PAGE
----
To pay corporation tax, you must follow these steps:

  • Check your deadlines for paying and filing your Company Tax Return.
  • Work out your company’s taxable profits by preparing annual accounts.
  • Check Corporation Tax rates and reliefs. Take total reliefs you can claim away from taxable profits, then multiply the result by your rate to work out how much Corporation Tax to pay.
  • Pay Corporation Tax.
  • Report Corporation Tax by filing your Company Tax Return.

For further advice, contact HMRC or consult an accountant.

When do I have to send my Tax Return?

Your company must file a tax return with HMRC within one year of the end of its incorporation. After that, you must file once every 12 months. You can file your annual return up to 28 days after the due date has passed.

To compete your annual return, you must include:

  • Details of the directors and company secretary (if applicable)
  • What your company does (including its SIC codes)
  • The type of company it is (private or public)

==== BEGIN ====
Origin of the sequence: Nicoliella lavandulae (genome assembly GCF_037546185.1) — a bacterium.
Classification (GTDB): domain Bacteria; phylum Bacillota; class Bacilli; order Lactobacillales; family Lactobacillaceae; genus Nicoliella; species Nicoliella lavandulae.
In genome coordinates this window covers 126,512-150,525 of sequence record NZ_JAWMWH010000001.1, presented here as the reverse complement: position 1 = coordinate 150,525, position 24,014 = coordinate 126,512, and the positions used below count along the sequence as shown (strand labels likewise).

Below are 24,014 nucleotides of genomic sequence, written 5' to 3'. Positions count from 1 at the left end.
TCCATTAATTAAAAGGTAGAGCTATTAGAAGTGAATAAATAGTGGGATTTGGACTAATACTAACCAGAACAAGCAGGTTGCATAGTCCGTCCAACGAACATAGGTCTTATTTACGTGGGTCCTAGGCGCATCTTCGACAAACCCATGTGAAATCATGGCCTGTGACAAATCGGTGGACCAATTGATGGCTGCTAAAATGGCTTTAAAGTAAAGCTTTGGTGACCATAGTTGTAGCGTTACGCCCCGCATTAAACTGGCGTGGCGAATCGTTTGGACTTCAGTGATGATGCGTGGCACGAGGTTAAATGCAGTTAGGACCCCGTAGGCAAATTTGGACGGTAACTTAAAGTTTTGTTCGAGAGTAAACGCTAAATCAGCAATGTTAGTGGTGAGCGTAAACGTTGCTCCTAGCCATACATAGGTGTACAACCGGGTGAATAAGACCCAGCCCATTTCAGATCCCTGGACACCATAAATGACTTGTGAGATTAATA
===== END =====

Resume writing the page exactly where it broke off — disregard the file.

• Registered company address
  • A SAIL address where records are kept if not at the registered address

You may also need to include:

  • A statement of capital
  • Details of shareholders (if applicable)

You can file your annual return online. It costs £13, which can be paid by credit card or PayPal. You can also send your annual return by post. To do this, you must download and fill in an annual return form and post it to Companies House. This method costs £40, and you must include a cheque with your company number written on the back.

Keeping in touch with HMRC

There are a number of other reasons you will have to liaise with HMRC throughout your company’s lifecycle. Many of these purposes will relate directly to your employees and their taxable income, while others will relate to your annual company accounts. You will also be required to notify HMRC if you have been payrolling benefits.

To contact HMRC, you can fill in an online form here.

For more information on basic accounting and the financial information you will be required to disclose to HMRC, consult our Accounts & Finance guide.